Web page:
Being Nobody In The Real Detroit

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One of the United States’ poorer cities is undergoing a renaissance. But not everyone has access to it, writes Dr Richard Hil.

One of Heidegger’s more memorable musings is that “the fracture renders the familiar explicit”. The thing about Detroit, USA which I recently visited, is you don’t have to look very far to come across enormous fractures in its socio-economic landscape. They’re everywhere, and they speak volumes about the dark neoliberal moment of American capitalism.

In Detroit, ruptures are part of everyday conversation. How could they not be? The devastation is all around; vast swathes of the city resemble a war zone. Indeed, I was told by a real estate agent that visitors to the city often ask, in all seriousness, if there has been a military conflict here. It’s hardly surprising. Countless houses lie in ruins, many boarded up or burnt out. There are empty lots where houses once stood, and acres of re-wilded fields, with factories and office blocks long gone.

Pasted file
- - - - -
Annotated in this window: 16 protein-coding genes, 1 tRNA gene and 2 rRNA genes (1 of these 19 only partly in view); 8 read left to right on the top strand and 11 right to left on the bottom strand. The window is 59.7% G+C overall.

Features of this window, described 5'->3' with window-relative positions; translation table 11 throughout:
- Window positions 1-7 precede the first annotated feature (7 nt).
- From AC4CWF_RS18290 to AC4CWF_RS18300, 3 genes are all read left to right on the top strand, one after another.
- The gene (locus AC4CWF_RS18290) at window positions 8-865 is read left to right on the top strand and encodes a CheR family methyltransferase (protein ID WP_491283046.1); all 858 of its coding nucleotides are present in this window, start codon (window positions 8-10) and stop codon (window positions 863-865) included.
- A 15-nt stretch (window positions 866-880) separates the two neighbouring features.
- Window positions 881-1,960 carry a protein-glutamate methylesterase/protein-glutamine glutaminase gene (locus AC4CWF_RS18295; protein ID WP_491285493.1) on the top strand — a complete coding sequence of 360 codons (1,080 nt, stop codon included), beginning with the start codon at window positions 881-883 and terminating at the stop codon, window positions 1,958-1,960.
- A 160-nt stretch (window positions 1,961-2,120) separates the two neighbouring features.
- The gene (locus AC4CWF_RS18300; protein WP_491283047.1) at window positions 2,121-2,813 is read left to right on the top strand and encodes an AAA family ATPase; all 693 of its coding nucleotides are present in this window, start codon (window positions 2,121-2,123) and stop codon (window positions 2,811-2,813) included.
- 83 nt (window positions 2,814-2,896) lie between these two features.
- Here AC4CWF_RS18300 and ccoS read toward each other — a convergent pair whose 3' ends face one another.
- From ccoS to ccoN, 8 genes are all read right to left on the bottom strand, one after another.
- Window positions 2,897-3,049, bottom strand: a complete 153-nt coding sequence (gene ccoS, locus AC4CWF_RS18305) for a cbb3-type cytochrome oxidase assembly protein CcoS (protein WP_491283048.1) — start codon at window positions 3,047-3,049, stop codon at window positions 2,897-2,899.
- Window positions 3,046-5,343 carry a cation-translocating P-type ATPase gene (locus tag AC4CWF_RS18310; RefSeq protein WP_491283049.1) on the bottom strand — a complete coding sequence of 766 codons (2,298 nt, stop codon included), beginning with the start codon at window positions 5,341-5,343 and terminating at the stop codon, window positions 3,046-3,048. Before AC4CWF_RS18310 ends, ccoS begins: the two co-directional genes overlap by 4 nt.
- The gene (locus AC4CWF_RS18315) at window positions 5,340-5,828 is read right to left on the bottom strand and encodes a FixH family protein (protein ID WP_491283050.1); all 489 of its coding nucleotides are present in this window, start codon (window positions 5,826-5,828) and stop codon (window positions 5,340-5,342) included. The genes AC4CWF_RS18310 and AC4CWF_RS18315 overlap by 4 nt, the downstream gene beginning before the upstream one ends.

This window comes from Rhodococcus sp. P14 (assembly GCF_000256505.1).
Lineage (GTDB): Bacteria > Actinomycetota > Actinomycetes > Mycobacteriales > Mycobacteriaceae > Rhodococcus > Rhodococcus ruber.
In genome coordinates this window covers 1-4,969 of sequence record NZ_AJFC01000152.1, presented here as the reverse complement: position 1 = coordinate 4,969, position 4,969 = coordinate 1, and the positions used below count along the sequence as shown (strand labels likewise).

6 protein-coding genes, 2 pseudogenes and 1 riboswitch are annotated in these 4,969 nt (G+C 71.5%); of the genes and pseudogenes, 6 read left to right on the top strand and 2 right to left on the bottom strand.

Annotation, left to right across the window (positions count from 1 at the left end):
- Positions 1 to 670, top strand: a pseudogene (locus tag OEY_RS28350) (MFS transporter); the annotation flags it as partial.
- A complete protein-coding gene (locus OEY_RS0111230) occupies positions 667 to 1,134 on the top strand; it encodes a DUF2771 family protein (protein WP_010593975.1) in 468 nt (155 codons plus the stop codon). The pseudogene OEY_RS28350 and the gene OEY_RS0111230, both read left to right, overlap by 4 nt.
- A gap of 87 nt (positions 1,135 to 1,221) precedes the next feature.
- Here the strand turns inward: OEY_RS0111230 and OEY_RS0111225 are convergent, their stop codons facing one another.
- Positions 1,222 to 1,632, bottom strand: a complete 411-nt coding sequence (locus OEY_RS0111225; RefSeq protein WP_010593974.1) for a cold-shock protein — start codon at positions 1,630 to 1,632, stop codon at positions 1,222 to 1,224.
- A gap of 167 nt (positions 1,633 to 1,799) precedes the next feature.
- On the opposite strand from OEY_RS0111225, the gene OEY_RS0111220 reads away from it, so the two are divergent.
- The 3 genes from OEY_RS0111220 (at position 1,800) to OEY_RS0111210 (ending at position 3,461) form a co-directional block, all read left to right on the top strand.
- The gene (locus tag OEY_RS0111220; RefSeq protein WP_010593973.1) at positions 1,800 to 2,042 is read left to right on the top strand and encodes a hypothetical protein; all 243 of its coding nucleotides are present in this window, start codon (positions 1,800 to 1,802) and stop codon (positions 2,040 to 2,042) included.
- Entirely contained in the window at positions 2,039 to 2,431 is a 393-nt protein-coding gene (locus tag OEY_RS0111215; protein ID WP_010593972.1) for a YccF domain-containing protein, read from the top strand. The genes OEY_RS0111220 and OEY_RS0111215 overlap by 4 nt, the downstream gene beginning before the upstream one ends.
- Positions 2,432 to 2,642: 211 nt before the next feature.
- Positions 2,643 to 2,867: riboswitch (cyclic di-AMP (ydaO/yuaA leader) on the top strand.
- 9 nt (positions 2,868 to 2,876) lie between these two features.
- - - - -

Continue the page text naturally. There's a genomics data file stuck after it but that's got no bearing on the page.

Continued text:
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Urban blight is the most commonly used description of such places. There’s a ghostly, eerie feel to all this: communities upended, lives disrupted, histories over-ridden by the ravages of economic decline. These days Detroit faces new challenges as it seeks some kind of existential renewal. It’s trying to reinvent itself as a happening place. And there’s some truth to this.

The city’s growing reputation as a magnet for capital investment and affordable housing, is attracting droves of speculators and bargain hunters. Young artists and entrepreneurs have set up shop in gentrified enclaves like Corktown in the middle of what is now known as “greater downtown”. House prices are on the rise and rents have sky rocketed in such places.